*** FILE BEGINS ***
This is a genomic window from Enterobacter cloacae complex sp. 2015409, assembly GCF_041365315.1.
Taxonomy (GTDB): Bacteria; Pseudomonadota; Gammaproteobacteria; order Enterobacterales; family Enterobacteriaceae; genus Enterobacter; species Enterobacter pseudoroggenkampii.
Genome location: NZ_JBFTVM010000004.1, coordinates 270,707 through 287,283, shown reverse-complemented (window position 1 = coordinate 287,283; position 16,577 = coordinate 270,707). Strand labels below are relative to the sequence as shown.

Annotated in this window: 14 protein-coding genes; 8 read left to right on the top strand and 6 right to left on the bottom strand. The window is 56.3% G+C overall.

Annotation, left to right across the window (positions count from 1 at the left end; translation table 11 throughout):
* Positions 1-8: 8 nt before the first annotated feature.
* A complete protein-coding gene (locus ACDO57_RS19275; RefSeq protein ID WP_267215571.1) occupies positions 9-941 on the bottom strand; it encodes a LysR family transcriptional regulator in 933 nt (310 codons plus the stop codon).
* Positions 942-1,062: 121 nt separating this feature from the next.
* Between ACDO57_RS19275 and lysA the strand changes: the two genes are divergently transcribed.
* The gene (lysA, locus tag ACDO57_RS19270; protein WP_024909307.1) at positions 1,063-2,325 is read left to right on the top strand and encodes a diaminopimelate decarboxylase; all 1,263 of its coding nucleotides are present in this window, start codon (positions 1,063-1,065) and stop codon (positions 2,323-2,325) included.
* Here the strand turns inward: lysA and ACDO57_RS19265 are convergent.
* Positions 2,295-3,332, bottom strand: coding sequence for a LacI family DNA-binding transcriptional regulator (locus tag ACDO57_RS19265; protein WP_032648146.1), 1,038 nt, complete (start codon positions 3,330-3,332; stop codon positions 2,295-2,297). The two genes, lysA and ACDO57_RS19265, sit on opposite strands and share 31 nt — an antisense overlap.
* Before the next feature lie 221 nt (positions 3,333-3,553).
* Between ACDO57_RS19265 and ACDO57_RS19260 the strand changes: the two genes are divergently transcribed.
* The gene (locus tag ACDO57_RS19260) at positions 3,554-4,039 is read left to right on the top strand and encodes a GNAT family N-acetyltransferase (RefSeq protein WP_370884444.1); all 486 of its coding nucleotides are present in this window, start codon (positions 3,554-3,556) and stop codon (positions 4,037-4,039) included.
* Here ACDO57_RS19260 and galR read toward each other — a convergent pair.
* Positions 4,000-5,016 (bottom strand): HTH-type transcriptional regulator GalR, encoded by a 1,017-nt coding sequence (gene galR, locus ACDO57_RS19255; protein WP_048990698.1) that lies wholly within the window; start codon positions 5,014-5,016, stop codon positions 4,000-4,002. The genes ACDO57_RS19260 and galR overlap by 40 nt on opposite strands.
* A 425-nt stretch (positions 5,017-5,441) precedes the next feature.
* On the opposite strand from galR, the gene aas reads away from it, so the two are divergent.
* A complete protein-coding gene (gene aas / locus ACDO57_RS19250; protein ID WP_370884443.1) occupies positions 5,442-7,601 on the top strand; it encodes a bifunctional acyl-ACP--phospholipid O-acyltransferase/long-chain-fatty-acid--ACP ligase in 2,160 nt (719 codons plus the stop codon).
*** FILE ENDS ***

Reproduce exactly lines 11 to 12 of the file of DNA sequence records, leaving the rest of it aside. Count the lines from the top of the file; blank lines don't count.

* Here the strand turns inward: lysA and ACDO57_RS19265 are convergent.
* Positions 2,295-3,332, bottom strand: coding sequence for a LacI family DNA-binding transcriptional regulator (locus tag ACDO57_RS19265; protein WP_032648146.1), 1,038 nt, complete (start codon positions 3,330-3,332; stop codon positions 2,295-2,297). The two genes, lysA and ACDO57_RS19265, sit on opposite strands and share 31 nt — an antisense overlap.